Do I have enough money to retire?


Lorraine is single and works as a senior manager for a large corporation in Melbourne's CBD. Lorraine is 59 and is starting to think about retirement. She travels from the south eastern suburbs into the city for work, and is starting to find the one hour commute tiring and stressful. Because she is starting to think about retirement she came to see us on the recommendation of her accountant.



At the meeting we discussed Lorraine's current situation. Lorraine was not sure when she could retire based on her income, her superannuation balance or her assets and liabilities.



We asked Lorraine to complete a budget of her current expenses. After determining which expenses would continue at retirement, which ones would increase and which ones would reduce, we had an annual figure that was reflective of Lorraine's income needs at the point of her retirement for her to feel comfortable and secure.

Lorraine's biggest need was to live a life of independence and dignity, because she had witnessed first hand the hardship her father went through at retirement due to not having enough money. For us, knowing and understanding Lorraine's values was very important, as we could see that what was important to Lorraine about money was "independence" and "dignity"... not necessarily having a large pool of money for the sake of having money.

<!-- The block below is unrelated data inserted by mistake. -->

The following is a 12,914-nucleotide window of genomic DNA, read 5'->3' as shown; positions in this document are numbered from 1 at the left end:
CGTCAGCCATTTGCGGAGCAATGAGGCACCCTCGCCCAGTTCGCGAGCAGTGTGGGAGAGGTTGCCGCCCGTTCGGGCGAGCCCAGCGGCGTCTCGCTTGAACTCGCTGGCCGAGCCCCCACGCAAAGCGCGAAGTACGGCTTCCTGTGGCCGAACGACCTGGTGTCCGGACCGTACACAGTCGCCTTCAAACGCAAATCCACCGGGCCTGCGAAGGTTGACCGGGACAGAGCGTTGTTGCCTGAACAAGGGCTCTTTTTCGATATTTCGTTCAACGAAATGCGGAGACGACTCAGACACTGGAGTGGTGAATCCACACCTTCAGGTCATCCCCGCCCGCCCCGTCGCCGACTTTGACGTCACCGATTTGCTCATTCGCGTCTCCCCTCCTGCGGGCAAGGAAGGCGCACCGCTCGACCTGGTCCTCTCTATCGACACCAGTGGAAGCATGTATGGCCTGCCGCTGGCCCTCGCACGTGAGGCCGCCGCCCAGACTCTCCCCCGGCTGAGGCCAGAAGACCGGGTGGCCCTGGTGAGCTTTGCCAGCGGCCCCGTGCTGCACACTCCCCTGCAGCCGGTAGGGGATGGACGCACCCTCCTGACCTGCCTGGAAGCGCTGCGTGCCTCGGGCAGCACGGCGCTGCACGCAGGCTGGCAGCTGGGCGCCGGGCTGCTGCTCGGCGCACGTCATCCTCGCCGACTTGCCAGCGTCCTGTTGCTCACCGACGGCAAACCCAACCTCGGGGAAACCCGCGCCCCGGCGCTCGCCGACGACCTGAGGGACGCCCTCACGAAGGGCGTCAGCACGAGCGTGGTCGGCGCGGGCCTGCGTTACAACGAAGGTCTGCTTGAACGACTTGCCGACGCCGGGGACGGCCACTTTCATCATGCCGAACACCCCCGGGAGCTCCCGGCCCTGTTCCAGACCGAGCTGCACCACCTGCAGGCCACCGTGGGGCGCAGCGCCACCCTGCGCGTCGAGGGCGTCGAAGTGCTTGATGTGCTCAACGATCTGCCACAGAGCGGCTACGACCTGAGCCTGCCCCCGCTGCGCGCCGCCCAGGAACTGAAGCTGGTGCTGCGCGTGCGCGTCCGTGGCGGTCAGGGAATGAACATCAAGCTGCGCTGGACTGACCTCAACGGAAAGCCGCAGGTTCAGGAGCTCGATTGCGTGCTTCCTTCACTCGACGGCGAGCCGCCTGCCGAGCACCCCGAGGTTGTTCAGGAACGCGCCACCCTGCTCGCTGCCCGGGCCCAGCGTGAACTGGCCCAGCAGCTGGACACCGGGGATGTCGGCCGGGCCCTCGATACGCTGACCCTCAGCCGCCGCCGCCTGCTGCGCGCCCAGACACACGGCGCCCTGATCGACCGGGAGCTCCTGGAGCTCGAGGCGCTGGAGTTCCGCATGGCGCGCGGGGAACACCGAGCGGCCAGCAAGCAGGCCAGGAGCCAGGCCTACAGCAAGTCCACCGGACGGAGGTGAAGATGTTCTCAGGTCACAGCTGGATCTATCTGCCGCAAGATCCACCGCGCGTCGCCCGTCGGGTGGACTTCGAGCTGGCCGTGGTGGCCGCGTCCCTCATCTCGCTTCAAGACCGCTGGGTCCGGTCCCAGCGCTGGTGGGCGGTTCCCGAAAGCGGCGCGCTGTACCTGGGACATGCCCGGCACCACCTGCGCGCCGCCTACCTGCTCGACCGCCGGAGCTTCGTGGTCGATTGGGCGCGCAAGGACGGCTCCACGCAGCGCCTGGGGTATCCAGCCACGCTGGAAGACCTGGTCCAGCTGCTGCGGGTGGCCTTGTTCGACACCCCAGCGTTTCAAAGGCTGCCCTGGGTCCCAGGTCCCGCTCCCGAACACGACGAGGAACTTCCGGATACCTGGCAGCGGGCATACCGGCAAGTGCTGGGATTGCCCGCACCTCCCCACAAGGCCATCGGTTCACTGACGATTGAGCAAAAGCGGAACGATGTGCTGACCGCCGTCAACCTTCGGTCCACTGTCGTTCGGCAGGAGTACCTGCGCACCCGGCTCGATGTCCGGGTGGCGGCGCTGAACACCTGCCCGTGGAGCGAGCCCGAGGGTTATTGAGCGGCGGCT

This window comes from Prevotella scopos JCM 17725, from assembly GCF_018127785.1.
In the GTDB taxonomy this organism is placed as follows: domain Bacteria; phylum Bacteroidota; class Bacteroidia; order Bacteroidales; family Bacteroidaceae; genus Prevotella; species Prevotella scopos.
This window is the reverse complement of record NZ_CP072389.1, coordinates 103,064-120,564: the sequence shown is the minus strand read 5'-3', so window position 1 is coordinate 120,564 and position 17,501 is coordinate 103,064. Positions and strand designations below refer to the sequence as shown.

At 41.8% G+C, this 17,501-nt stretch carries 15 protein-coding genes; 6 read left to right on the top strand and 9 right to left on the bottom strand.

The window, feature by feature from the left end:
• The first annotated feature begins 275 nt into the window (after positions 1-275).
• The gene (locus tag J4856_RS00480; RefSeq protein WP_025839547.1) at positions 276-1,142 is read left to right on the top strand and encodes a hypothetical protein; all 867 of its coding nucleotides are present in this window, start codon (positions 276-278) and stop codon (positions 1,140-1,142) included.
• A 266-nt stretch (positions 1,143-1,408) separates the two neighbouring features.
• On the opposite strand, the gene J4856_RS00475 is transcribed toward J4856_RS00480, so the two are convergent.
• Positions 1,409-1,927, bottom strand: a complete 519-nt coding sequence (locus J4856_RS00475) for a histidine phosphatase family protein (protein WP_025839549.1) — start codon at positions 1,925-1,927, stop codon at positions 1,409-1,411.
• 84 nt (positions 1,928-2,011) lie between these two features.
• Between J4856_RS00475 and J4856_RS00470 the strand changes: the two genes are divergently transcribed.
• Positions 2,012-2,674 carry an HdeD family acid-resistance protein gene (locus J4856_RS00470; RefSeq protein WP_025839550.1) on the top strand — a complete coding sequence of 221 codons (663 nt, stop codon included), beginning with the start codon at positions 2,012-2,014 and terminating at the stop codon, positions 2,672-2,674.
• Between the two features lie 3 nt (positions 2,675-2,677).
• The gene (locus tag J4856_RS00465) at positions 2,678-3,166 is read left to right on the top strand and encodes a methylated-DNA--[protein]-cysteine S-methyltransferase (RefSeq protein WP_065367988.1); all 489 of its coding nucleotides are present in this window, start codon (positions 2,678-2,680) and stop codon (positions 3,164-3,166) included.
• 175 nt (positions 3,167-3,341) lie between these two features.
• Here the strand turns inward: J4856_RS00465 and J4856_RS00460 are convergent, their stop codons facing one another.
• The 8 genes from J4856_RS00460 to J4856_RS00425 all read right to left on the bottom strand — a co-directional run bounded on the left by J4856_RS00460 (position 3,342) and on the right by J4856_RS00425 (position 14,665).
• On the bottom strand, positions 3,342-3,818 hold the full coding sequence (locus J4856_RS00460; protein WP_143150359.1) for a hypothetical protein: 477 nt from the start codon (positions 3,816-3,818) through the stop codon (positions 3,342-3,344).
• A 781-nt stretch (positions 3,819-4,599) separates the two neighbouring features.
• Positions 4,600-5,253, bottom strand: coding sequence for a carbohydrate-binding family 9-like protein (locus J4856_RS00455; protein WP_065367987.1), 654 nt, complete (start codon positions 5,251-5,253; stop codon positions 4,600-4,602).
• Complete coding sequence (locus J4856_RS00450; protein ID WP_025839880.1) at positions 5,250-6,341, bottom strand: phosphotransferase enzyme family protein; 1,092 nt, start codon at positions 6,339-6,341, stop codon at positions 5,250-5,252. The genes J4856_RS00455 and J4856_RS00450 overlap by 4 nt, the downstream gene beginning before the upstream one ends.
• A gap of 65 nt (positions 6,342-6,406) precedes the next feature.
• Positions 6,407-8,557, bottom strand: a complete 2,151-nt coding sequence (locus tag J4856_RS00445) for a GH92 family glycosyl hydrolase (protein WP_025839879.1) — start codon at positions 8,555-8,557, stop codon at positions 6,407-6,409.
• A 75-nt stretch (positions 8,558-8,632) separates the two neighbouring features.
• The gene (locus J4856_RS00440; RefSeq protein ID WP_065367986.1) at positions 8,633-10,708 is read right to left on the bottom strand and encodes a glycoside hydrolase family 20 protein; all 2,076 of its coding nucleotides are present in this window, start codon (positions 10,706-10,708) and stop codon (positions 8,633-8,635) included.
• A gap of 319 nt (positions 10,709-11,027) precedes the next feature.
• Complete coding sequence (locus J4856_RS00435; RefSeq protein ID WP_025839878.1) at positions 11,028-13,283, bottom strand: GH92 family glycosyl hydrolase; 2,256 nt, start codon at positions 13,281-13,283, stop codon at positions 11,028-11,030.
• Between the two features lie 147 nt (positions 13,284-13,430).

Once we had a clear understanding of what Lorraine's expenses were going to be at retirement, we had a basis to work with. From the annual expense figure, we derived what the size of Lorraine's asset base (net of lifestyle assets) needed to be to achieve the required level of income at retirement.

Once we had complete clarity about her current position, and where she needed to be, we were now in a position to provide strategic recommendations. Because Lorraine was single, she was not too concerned about leaving an inheritance. She just wanted to know that she would not run out of money in her later years.

Through a combination of tax reduction, investing and superannuation strategies, we could see that Lorraine would need to work at least until the age of 68. Whilst this was not what Lorraine wanted to hear, it was a kind of relief for her because now she had clarity. Yes, Lorraine had to adjust her expectations slightly in regards to her current lifestyle, however she could now plan her life for the future and had a reason to stick to a disciplined financial strategy.



The reality is, if Lorraine had come to see us at age 55, she would have quite possibly been able to retire at age 64. The important thing is Lorraine now has more certainty, because she would have hated a surprise ten years into her retirement. As part of the process, we also updated Lorraine's personal insurances to ensure that if she fell sick, or had an accident or illness, her retirement plan could continue.